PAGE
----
Section XIII reserves the power to amend or change the constitution to the people. It can be done either by a convention of the people or by legislative initiative.
Although the General Assembly can initiate changes to the constitution, the power to change it lies with the people. All that lawmakers can do is bring amendments to us for a vote.
Eighteen constitutional amendment bills were introduced during the long session. Because of the eligibility rules for the short session, more will probably be introduced.
New constitutional amendments can be proposed during the short session. One likely proposal is a requirement for identification when voting. Judicial selection, moving toward a retention or merit-based process from our current election system, may be considered. Leaders for months have hinted numerous amendments may be brought forward.
North Carolina’s constitution lays out the process for voting on amendments initiated by lawmakers. In addition to voting for your congressman, members of the General Assembly and local candidates, and issues on your ballot, expect to be asked to amend our state constitution. It’s not only a right, but it’s also a responsibility. Use it wisely.
Becki Gray is senior vice president at the John Locke Foundation.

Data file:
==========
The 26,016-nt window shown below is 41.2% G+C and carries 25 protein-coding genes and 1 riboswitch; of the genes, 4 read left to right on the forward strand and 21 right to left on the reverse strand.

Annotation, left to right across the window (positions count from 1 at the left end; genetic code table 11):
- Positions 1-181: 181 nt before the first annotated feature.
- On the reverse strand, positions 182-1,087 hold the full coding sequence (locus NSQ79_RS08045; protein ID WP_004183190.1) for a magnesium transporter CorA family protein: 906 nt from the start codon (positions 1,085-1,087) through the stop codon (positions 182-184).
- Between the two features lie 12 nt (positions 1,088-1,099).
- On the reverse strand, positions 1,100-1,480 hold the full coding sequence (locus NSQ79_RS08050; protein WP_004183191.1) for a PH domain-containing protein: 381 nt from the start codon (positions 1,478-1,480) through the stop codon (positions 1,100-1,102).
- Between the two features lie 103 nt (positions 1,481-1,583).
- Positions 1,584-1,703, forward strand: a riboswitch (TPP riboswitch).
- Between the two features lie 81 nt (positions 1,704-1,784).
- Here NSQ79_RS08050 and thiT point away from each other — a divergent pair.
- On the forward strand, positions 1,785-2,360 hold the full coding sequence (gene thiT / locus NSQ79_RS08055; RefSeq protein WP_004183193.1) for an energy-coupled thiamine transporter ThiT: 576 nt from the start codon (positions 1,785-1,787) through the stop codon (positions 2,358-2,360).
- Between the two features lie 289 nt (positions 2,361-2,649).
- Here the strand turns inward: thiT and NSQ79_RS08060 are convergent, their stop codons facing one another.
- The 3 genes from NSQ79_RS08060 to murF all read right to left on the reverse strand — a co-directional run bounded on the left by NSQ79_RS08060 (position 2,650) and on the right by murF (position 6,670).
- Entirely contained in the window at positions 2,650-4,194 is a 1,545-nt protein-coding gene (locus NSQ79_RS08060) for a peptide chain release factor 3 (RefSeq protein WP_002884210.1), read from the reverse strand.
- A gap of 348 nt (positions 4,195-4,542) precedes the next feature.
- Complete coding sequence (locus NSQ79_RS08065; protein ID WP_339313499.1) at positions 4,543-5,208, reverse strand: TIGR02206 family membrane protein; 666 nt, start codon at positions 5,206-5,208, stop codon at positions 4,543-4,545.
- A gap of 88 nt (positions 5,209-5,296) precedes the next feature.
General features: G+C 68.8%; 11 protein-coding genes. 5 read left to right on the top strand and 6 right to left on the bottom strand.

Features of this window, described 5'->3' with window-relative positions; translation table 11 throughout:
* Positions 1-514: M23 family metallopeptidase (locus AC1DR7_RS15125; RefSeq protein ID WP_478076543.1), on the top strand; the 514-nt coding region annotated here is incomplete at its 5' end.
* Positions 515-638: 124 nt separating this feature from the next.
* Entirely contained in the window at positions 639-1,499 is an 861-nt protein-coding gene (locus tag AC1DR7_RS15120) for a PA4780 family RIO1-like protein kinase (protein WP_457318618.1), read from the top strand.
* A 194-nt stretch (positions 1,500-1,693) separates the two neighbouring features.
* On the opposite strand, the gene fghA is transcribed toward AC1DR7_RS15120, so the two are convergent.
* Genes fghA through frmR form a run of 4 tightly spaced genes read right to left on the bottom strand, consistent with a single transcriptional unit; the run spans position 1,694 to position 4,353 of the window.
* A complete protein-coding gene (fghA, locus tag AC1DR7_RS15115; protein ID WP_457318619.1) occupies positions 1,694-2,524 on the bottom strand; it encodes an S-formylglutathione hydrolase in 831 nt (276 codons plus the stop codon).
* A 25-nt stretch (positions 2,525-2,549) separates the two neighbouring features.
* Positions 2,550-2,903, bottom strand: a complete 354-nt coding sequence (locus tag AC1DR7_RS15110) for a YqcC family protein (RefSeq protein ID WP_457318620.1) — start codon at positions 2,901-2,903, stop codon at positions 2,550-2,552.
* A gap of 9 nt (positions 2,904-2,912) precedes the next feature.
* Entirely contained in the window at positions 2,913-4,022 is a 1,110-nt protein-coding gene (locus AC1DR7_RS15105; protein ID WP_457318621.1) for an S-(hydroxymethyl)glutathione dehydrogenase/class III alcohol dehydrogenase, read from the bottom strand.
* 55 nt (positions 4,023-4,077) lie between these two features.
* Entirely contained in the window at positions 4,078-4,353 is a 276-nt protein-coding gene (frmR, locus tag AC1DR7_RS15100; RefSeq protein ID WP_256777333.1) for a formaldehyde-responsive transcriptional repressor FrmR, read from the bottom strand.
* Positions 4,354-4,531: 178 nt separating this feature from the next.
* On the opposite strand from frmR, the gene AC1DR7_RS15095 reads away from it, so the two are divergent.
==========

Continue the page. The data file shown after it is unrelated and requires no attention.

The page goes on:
The Daily Signal – With consumer confidence at a 17-year high and economic prospects looking relatively strong, congressional Democrats have taken to grousing about the gas pump as a midterm strategy.
“These higher oil prices are translating directly to soaring gas prices,” declared Senate Minority Leader Chuck Schumer, “something we know disproportionately hurts middle- and lower-income people.”
If this is true, then why have Democrats spent the past two decades advocating policies that artificially spike fossil fuel prices? If higher energy costs hurt Americans—and thank you, senator, for conceding this point—why have liberals favored increasing gas taxes, inhibiting exploration for fossil fuels (including a ban on fracking for less environmentally damaging gas in a number of places), and capping imports?
If higher gas prices disproportionately impact the working class and poor, then why do Democrats push for national schemes designed to create false demand through a fabricated marketplace?
Click here to read more.